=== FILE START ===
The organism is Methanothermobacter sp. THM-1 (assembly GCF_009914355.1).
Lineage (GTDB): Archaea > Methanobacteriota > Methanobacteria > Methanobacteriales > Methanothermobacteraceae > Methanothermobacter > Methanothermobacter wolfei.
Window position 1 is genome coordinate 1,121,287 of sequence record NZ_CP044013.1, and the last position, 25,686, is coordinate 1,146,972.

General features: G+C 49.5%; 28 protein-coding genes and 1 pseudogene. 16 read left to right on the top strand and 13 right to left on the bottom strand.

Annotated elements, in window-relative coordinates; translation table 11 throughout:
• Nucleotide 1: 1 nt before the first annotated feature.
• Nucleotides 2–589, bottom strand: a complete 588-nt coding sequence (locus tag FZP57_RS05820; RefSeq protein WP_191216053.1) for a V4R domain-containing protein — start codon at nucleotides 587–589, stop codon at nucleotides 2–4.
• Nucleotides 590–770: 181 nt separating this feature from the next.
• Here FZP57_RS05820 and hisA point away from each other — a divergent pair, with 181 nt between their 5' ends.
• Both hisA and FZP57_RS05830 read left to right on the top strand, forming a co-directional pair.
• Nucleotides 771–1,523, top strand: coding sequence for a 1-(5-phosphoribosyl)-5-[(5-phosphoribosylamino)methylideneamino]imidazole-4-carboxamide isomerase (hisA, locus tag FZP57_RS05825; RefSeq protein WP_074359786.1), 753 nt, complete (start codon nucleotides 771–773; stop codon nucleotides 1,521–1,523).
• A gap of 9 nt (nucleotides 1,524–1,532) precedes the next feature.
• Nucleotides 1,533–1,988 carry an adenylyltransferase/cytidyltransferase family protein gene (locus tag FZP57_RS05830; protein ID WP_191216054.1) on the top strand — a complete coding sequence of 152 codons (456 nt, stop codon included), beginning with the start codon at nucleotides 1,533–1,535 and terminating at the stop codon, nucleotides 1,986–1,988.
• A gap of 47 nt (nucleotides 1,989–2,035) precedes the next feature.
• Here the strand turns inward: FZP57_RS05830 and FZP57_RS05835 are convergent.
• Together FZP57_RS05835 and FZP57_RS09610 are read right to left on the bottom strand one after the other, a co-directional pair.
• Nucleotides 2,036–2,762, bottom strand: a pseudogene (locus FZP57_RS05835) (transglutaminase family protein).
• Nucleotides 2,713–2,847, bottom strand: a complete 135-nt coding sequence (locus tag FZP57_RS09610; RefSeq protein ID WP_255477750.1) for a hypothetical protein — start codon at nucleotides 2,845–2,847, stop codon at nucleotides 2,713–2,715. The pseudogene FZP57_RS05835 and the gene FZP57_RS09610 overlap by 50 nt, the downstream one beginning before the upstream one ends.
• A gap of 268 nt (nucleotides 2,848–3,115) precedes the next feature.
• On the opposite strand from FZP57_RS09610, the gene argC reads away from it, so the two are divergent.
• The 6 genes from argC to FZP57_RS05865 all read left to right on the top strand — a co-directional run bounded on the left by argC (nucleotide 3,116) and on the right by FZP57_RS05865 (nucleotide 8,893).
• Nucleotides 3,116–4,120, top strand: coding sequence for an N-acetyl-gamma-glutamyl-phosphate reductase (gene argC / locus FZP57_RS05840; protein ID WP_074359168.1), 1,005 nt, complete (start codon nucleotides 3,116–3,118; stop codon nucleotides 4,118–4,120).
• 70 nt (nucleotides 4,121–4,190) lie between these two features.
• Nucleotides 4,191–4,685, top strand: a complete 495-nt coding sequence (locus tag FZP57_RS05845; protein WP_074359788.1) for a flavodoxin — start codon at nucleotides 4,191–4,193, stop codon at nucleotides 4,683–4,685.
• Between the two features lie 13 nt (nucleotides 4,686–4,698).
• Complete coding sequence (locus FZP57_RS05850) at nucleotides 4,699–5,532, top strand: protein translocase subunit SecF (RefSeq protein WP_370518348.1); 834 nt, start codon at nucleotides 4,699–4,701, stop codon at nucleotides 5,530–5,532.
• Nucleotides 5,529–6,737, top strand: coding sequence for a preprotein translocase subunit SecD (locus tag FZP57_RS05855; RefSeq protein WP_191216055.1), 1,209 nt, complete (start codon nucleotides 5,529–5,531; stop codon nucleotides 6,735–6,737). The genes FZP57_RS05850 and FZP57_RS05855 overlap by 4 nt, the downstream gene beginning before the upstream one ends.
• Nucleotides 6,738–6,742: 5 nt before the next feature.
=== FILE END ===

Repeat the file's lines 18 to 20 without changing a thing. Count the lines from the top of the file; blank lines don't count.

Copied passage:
• Nucleotides 2,713–2,847, bottom strand: a complete 135-nt coding sequence (locus tag FZP57_RS09610; RefSeq protein ID WP_255477750.1) for a hypothetical protein — start codon at nucleotides 2,845–2,847, stop codon at nucleotides 2,713–2,715. The pseudogene FZP57_RS05835 and the gene FZP57_RS09610 overlap by 50 nt, the downstream one beginning before the upstream one ends.
• A gap of 268 nt (nucleotides 2,848–3,115) precedes the next feature.
• On the opposite strand from FZP57_RS09610, the gene argC reads away from it, so the two are divergent.